Movies · Reviews

Fantastic Fest Review: Stingray Sam

By  · Published on October 1st, 2009

Every once in awhile Fantastic Fest delivers something way out of left field. The programmers from time to time will discover something truly special that, while it may or may not fit one of the three signature genres on which the fest was founded (horror,sci-fi, and fantasy), still manages to delight the audience. Stingray Sam technically does fit the sci-fi theme, but had I seen it before it was announced as part of this year’s slate, I never would have guessed that it would play Fantastic Fest.

Stingray Sam is about a cowboy lounge singer working in a nightclub on Mars. Oh yeah, that’s right. It takes place in a future where Mars, once the entertainment capital of the universe, is a forgotten wasteland of middling performers and corporate sponsorship. Stingray Sam meets up with his former cohort, the Quasar Kid, and embarks on a mission to rescue a kidnapped child. Apparently Stingray is an ex-con who needs one massive good deed to fully repay his debt to society. The girl is being held captive by the talentless, spoiled ruler of a faraway planet who is the product of genetic alterations that allow men to reproduce. Did I mention this movie is bizarre?

I enjoyed this film to a point. One of the most unique aspects of Stingray Sam is the structure. The movie is composed of six story segments each around ten minutes in length and each with its own ending credits and a reprise of the theme song. I really appreciated the throwback to classic science fiction serials from the 1950’s such as Commando Cody and Rocky Jones, Space Ranger. The choice to do the film in black-and-white aides the homage. There is even a narrator who recaps the previous episodes and a faux sponsor announced before each new one. It’s also an opportunity, though in a very limited capacity, to mash up science fiction with westerns which is always something I appreciate (Westworld is one of my favorite films).

Above all things, Stingray Sam is a musical. You can bet your spurs there will be at least one catchy little number in each segment. And the songs are indeed catchy. I enjoyed that there wasn’t really a unifying sound to the songs; implementing several different styles of music to keep the audience wondering about the next tune. By segment three, the entire audience was singing along with the Stingray Sam theme. I think my favorite song was the chantey, pseudo funk rap about the lineage of the all male society. The stories behind the songs are actually presented in a hilariously absurd animation sequence reminiscent of The Hitchhiker’s Guide to the Galaxy and David Hyde Pierce, as the narrator, really sells it.

My biggest problem with this movie is that it’s a movie. If that is the only line of this review that gets quoted somewhere, I will officially be labeled as the biggest moron in all of internet film criticism. But honestly, this film is so much better suited for an internet series than a feature film. Yes, it is episodic and no individual segment is longer than ten minutes but that’s only part it. The humor in this film is a very dry, deadpan silliness with no shortage of absurdity. The straight-faced goofiness with a classic sci-fi seasoning is very much like something from Larry Blaimire. Blaimire’s The Lost Skeleton of Cadavra is side-splittingly hysterical in its send up of 50’s monster films but most of its charm is in its cyclical, ridiculous dialogue; big fan of that film. While Stingray Sam plays with some of the same type of humor, it gets a little too silly to maintain the appeal over the course of an hour. After a while, I started to grow weary of the jerky story structure as well. I know the film is available for download from the official Stingray Sam website, but I have also heard it’s getting a theatrical release, which I think will be detrimental. I think this film, in webisode format, could really take off and find a wide audience. I just don’t think it works as a feature film.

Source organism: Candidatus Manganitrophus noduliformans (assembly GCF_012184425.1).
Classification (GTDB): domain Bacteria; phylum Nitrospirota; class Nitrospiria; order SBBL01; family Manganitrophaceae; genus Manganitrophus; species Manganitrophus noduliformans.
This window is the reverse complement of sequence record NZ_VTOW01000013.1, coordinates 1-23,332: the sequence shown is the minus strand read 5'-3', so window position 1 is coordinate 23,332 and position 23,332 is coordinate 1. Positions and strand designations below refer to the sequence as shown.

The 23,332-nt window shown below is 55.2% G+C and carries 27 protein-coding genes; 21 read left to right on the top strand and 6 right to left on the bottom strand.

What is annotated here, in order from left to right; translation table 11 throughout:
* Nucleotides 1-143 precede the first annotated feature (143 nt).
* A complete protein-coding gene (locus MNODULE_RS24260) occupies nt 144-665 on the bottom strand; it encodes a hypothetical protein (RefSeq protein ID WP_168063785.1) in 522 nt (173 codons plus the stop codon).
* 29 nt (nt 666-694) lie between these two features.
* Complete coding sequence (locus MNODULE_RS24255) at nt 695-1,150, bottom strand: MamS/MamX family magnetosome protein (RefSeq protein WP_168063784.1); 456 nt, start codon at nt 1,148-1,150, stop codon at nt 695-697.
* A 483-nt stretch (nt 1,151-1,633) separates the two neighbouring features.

The acting is decent, the songs are fun, and the film employs, more-often-than-not, fantastic absurdest humor. It has ties to both 1950’s serials and Hitchhiker’s Guideas well as mashing up sci-fi,westerns, and musicals with flair. There really isn’t anything wrong with the film, I just believe it would find enormous success online where regular theatrical audiences aren’t going to appreciate it. It could be that it won’t get a theatrical release and it was just a special distraction from the typical Fantastic Fest fare; I’m perfectly happy with that. It is a wonderful little comedy that everyone should check out one way or another, but be aware that it is mega silly and episodic.

The Upside: Funny, unique, and chock-full of the kind of preposterous humor that I love.

The Downside: The serial episode hook wears thin after awhile.

On The Side: The entire movie can be downloaded with exclusive extras from

Longtime FSR columnist, current host of FSR’s Junkfood Cinema podcast. President of the Austin Film Critics Association.